According to the
Book of Revelation
Book of Revelation in the
New Testament of the Bible,
Armageddon (/ˌɑːrməˈɡɛdən/, from Ancient Greek:
Ἁρμαγεδών Harmagedōn, Late Latin: Armagedōn, from
Hebrew: הר מגידו Har Megiddo) is the prophesied location of
a gathering of armies for a battle during the end times, variously
interpreted as either a literal or a symbolic location. The term is
also used in a generic sense to refer to any end of the world
Tel Megiddo is not actually a mountain, but a tell (a hill
created by many generations of people living and rebuilding on the
same spot) on which ancient forts were built to guard the Via
Maris, an ancient trade route linking
Egypt with the northern empires
Anatolia and Mesopotamia.
Megiddo was the location of
various ancient battles, including one in the 15th century BC and one
in 609 BC. Modern
Megiddo is a town approximately 25 miles
(40 km) west-southwest of the southern tip of the Sea of Galilee
Kishon River area in Israel.
2.3 Jehovah's Witnesses
2.4 Seventh-day Adventist
4 Bahá'í Faith
6 See also
8 External links
Megiddo fortifications, 1457 BCE.
Armageddon appears only once in the Greek New Testament, in
Revelation 16:16. The word is transliterated to Greek from Hebrew har
məgiddô (הר מגידו), har (Strong H2022) meaning "a mountain
or range of hills (sometimes used figuratively): - hill (country),
mount (-ain), X promotion." This is a shortened form of Harar (Strong
H2042) "to loom up; a mountain; -hill, mount".
מְגִדּוֹן H4023) /meg-id-do'/ "Megiddon or Megiddo, a place
of crowds.") The name refers to a fortification made by King Ahab
(869-50 BC) that dominated the Plain of Jezreel.. The mountain of
Megiddo it is the Carmel Mountain, where the Prophet Elijah defeat
Baal and glorified God's power and glory (I Kings 18:10-40).
Saint John the Evangelist on Patmos. Painting by Hieronymus Bosch
See also: Christian eschatology
Megiddo is mentioned twelve times in the Old Testament, ten times in
reference to the ancient city of Megiddo, and twice with reference to
"the plain of Megiddo", most probably simply meaning "the plain next
to the city". None of these
Old Testament passages describes the
Megiddo as being associated with any particular prophetic
beliefs. The one
New Testament reference to the city of Armageddon
found in Revelation 16:16 in fact also makes no specific mention of
any armies being predicted to one day gather in this city, but instead
seems to predict only that "they (will gather) the kings together to
.... Armageddon". The text does however seem to imply, based on the
text from the earlier passage of Revelation 16:14, that the purpose of
this gathering of kings in the "place called Armageddon" is "for the
war of the great day of God, the Almighty". Because of the
seemingly highly symbolic and even cryptic language of this one New
Testament passage, some Christian scholars conclude that Mount
Armageddon must be an idealized location. Rushdoony says, "There
are no mountains of Megiddo, only the Plains of Megiddo. This is a
deliberate destruction of the vision of any literal reference to the
place." Other scholars, including C. C. Torrey, Kline and Jordan
argue that the word is derived from the Hebrew moed (מועד),
meaning "assembly". Thus, "Armageddon" would mean "
Assembly," which Jordan says is "a reference to the assembly at Mount
Sinai, and to its replacement, Mount Zion."
The traditional viewpoint interprets this
Bible prophecy to be
symbolic of the progression of the world toward the "great day of God,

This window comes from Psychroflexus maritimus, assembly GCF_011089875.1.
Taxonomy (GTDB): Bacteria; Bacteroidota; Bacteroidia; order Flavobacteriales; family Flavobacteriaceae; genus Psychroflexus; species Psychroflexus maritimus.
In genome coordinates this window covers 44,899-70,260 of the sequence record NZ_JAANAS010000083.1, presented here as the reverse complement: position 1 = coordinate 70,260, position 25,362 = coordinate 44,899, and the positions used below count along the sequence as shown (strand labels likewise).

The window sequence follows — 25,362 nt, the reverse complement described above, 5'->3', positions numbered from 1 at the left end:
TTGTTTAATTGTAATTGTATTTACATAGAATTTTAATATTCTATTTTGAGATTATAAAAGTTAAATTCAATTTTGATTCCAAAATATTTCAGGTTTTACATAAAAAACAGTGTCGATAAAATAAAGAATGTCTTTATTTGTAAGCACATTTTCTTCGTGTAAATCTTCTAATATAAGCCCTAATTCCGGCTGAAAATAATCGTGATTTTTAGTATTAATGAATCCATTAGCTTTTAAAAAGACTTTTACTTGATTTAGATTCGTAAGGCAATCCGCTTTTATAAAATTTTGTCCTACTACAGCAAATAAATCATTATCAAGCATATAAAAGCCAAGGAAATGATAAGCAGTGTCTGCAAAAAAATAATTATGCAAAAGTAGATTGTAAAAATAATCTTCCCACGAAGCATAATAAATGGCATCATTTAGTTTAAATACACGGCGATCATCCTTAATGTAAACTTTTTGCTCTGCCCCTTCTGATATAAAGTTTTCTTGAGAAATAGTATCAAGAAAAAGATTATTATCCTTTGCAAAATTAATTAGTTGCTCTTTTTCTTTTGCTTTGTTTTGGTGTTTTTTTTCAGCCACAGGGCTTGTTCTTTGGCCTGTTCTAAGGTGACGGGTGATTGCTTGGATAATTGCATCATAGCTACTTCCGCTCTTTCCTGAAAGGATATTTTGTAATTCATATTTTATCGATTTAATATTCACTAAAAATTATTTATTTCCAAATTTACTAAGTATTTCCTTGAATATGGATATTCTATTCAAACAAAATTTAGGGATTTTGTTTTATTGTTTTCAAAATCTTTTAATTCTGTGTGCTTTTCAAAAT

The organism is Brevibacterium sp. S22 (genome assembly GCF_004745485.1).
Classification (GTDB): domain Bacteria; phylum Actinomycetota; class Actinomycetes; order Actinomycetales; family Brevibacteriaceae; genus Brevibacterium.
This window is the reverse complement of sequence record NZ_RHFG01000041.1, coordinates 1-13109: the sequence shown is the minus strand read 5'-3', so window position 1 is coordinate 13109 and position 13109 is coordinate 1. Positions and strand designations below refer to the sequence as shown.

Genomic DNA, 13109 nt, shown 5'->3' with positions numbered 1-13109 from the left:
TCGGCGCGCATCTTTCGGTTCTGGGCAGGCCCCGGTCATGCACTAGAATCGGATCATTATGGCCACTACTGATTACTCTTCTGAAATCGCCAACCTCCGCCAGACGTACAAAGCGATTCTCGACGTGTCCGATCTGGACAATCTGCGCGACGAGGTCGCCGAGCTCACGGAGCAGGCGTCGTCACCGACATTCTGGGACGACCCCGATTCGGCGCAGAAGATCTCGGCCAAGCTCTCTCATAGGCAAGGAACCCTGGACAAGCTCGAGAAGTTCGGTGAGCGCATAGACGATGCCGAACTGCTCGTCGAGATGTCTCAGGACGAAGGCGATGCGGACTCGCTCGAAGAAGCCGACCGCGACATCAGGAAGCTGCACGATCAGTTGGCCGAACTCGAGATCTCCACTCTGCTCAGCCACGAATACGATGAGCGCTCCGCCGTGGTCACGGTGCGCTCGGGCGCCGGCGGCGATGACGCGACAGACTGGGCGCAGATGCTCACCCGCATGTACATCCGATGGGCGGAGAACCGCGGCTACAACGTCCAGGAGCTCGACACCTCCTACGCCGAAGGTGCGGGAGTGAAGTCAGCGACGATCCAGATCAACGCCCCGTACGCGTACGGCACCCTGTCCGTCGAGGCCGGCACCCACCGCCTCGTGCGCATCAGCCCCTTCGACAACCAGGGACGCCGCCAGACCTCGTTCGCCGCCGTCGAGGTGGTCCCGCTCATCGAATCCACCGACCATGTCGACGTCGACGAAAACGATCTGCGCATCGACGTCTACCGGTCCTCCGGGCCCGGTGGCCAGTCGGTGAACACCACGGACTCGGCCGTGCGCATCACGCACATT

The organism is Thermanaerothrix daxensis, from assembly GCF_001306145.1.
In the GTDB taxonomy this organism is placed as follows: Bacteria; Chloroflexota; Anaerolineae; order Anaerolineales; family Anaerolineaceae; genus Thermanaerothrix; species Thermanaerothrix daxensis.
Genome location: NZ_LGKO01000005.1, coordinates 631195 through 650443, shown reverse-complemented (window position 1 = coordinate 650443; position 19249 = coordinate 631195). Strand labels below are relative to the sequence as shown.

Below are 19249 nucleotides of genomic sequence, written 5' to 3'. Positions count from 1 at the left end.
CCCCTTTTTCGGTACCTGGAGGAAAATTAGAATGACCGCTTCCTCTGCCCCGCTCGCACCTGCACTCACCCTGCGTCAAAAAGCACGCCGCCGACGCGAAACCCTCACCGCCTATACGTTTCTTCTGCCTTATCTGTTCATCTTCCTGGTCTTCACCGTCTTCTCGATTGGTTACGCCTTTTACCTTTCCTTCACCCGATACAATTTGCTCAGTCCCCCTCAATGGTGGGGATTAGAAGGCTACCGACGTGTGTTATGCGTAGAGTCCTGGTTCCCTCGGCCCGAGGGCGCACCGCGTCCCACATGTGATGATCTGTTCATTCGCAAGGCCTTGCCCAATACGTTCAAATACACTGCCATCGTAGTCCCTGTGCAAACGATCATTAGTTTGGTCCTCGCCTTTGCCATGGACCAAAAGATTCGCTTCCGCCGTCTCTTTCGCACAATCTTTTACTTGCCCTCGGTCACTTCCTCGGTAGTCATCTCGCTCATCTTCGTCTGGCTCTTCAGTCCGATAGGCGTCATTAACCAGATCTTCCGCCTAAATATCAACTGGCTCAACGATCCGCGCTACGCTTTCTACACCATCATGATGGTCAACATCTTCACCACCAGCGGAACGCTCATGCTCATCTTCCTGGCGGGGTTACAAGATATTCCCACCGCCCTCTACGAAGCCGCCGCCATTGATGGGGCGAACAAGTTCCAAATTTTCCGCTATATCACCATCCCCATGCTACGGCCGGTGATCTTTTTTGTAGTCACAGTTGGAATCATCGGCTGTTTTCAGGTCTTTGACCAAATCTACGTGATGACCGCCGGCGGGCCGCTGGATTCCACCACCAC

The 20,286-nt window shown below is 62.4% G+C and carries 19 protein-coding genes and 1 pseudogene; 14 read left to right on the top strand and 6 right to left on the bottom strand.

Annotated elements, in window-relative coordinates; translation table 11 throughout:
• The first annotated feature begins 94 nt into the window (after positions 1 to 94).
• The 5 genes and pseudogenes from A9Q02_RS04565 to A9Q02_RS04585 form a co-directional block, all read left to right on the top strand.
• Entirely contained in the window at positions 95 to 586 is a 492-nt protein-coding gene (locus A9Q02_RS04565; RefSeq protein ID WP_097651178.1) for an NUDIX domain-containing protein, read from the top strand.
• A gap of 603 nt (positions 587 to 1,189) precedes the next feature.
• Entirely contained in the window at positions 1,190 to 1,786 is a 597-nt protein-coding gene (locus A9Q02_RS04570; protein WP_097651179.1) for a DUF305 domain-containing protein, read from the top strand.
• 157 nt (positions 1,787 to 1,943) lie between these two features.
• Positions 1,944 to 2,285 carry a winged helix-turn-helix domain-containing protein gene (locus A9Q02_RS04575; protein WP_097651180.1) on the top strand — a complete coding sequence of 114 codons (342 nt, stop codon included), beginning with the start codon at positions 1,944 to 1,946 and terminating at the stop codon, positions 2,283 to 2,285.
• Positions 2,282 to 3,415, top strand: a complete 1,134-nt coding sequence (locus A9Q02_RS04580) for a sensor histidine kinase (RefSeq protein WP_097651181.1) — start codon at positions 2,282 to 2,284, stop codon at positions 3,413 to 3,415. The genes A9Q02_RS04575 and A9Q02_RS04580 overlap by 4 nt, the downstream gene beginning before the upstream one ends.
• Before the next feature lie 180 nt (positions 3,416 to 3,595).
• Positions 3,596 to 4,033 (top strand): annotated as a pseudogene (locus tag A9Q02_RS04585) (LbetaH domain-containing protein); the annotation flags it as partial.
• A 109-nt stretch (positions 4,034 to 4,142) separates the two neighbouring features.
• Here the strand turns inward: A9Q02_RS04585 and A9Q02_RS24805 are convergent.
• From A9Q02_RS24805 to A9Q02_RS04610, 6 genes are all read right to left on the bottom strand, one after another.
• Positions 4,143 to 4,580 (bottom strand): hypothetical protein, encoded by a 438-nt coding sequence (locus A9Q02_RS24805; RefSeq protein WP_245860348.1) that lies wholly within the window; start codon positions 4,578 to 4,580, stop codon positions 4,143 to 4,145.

the Almighty" in which the great looming mountain of God's just and
holy wrath is poured out against unrepentant sinners, led by Satan, in
a literal end-of-the-world final confrontation.
Armageddon is the
symbolic name given to this event based on scripture references
regarding divine obliteration of God's enemies. The hermeneutical
method supports this position by referencing Judges 4 and 5 where God
miraculously destroys the enemy of His elect, Israel, at Megiddo, also
called the Valley of Josaphat.
William Hendriksen says:
For this cause, Har Magedon is the symbol of every battle in which,
when the need is greatest and believers are oppressed, the Lord
suddenly reveals His power in the interest of His distressed people
and defeats the enemy. When Sennacherib's 185,000 are slain by the
Angel of Jehovah, that is a shadow of the final Har-Magedon. When God
grants a little handful of Maccabees a glorious victory over an enemy
which far outnumbers it, that is a type of Har-Magedon. But the real,
the great, the final Har Magedon coincides with the time of Satan’s
little season. Then the world, under the leadership of Satan,
anti-Christian government, and anti-Christian religion – the dragon,
the beast, and the false prophet – is gathered against the Church
for the final battle, and the need is greatest; when God's children,
oppressed on every side, cry for help; then suddenly, dramatically,
Christ will appear on the clouds of glory to deliver his people; that
The Dispensational viewpoint interprets biblical prophecy literally
and expects that the fulfillment of prophecy will also be literal,
depending upon the context of scripture. In his discussion of
J. Dwight Pentecost has devoted an entire chapter to the
subject, titled "The Campaign of Armageddon", in which he discusses
Armageddon as a campaign and not a specific battle, which will be
fought in the Middle East. Pentecost writes:
It has been held commonly that the battle of
Armageddon is an isolated
event transpiring just prior to the second advent of Christ to the
earth. The extent of this great movement in which
God deals with "the
kings of the earth and of the whole world" (Rev. 16:14) will not be
seen unless it is realized that the "battle of that great day of God
Almighty" (Rev. 16:14) is not an isolated battle, but rather a
campaign that extends over the last half of the tribulation period.
The Greek word "polemo", translated "battle" in Revelation 16:14,
signifies a war or campaign, while "machē" signifies a battle, and
sometimes even single combat. This distinction is observed by Trench,
(see Richard C. Trench,
New Testament Synonyms, pp.301-2) and is
followed by Thayer (see Joseph Henry Thayer, Greek-English Lexicon of
the New Testament, p. 528) and Vincent (see Marvin R. Vincent, Word